Wednesday, August 22, 2012

Much Ado About Nothing (1993)

Kenneth Branagh’s second Shakespearean adaptation for the screen, Much Ado About Nothing is Branagh in top form, dynamically presenting a faithful interpretation of Shakespeare’s original.

El director also quite notably dons his acting hat in this production, playing Signior Benedick in a battle of wits, wills, and wooing opposite the Lady Beatrice, played by Branagh’s real-life wife at the time of production, Emma Thompson.  Branagh and Thompson are a fantastic pairing here, bringing crucial chemistry as their love/hate relationship is so central to Much Ado.

Thompson and Branagh as Beatrice and Benedick
Branagh and Thompson aren’t the only two bringing their A-game to this adaptation; several other big-time actors deliver big-time performances here.  Denzel Washington, playing Prince of Aragon Don Pedro, is outstanding.  Washington simply commands the screen, and brings Shakespeare’s prince to life with the same exceptional conviction as he has so many modern characters throughout his career.  Washington does Shakespeare so well that I was surprised to not find more of it in his resume leading up to this film (apparently he played five characters, presumably more or less as an extra, in a 1979 production of Corialanus, starring Morgan Freeman in the lead role – I’ve got to see it!).

He knows he's good: Denzel as Don Pedro
Despite such steep competition, taking home the Shawn and Shakespeare Show Stealer Award for Much Ado with relative ease is Michael Keaton.  As Master Constable Dogberry, Keaton is just tremendously fun to watch.  He’s got great source material here of course; Dogberry is a particularly memorable character in the Shakespearean comic canon, but Keaton’s fantastic charisma and comic timing, that so light up the screen here in Much Ado, help to make Keaton’s performance remarkable in its own right.  He’s right on par here, for my money, with his brilliant performance as Tim Burton’s Beetlejuice.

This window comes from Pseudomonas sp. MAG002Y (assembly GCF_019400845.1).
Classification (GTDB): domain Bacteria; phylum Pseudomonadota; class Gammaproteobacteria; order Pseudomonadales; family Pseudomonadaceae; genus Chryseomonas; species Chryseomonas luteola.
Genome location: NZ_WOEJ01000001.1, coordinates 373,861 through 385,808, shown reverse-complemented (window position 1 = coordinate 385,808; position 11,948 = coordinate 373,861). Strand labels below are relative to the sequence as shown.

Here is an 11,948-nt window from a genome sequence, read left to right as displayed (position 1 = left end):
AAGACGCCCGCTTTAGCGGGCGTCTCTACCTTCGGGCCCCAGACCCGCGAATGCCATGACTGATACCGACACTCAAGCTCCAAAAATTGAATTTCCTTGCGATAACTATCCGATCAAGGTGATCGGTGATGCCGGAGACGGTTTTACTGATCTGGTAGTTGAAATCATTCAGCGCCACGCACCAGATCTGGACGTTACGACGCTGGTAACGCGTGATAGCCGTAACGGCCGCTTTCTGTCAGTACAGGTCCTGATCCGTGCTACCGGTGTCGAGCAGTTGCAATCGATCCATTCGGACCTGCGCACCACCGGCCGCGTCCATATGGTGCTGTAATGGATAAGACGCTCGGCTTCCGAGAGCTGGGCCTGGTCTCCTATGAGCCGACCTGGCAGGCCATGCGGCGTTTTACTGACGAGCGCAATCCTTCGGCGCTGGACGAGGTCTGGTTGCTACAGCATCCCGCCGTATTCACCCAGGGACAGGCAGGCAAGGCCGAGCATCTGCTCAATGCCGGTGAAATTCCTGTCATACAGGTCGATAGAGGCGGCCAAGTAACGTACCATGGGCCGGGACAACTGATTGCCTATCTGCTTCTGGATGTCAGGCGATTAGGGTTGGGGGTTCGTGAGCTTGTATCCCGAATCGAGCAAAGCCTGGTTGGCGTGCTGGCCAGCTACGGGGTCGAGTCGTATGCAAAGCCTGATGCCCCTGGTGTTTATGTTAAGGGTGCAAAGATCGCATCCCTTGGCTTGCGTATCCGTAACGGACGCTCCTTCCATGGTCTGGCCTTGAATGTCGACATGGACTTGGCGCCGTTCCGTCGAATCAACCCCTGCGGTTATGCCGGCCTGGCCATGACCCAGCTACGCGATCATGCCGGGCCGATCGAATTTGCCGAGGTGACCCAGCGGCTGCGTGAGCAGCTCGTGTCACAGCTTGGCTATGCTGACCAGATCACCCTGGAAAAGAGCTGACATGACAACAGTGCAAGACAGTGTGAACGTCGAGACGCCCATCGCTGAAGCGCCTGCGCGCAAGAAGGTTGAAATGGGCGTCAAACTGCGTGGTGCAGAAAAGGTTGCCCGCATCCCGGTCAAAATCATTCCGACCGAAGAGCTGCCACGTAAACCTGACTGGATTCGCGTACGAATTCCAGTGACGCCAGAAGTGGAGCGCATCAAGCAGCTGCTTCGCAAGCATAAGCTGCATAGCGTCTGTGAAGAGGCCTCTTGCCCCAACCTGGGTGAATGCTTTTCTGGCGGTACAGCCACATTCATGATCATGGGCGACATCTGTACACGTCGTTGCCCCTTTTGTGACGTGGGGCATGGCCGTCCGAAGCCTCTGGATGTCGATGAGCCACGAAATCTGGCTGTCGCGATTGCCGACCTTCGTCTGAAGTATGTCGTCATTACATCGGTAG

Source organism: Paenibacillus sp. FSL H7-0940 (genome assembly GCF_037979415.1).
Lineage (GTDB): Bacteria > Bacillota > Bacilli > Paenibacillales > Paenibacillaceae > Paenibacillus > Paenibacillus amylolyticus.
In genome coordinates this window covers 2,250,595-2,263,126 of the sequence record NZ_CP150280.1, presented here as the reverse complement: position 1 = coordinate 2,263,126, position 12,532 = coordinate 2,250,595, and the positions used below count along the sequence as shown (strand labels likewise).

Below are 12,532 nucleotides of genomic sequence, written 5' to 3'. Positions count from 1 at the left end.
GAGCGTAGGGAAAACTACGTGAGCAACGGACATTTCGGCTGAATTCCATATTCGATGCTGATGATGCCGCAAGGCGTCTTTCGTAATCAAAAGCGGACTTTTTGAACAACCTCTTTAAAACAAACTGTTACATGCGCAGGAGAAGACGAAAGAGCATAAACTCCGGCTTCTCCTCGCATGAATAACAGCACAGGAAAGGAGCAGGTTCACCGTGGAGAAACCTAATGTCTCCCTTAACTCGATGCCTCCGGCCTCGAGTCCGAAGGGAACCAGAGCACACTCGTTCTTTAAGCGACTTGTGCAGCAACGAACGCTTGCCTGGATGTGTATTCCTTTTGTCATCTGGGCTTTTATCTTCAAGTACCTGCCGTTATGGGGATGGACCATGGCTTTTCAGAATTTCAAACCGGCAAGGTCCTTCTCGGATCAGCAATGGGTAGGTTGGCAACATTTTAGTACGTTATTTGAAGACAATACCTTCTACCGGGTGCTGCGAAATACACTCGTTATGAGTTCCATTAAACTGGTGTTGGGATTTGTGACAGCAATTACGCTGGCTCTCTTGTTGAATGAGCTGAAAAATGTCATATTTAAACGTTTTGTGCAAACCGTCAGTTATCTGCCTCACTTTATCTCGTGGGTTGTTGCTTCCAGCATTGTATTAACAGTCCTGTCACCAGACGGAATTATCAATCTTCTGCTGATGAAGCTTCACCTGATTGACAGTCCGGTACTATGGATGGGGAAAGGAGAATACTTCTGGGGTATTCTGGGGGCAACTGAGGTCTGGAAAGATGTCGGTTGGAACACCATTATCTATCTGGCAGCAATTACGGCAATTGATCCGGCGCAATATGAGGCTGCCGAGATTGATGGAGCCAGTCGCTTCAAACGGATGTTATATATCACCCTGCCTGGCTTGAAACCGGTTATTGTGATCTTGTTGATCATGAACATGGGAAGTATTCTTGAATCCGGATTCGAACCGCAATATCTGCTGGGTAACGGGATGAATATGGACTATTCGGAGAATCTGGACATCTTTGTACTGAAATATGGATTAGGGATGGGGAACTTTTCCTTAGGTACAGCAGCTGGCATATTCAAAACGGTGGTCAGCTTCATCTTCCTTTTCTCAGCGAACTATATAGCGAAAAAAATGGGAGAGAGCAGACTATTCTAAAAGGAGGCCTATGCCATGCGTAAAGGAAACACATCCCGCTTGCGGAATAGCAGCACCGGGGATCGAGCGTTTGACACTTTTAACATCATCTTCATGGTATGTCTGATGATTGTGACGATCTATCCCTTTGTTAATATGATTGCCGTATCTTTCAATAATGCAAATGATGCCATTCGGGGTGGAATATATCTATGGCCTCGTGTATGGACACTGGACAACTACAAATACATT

Keaton as Dogberry, ignoring his partner Verges (Ben Elton)
While there is so much going for this production of Much Ado, it is worth noting there are some plot points in Shakespeare’s original that are not the most modern – I’m thinking particularly of some less than empowering moments for the ladies, which I look forward to discussing in an upcoming blog on the play – and Branagh is, as I mentioned, admirably faithful to Shakespeare’s play.  Far from being a fault in the film, I personally appreciate Branagh’s respect for the play as it was written – there’d be too much to change to bring it up to date in that sense.  The feminist critique got my wheels turning in terms of analyzing the play, but it did nothing to deter my enjoyment of the film, which is outstanding.

See it for yourself: Much Ado About Nothing

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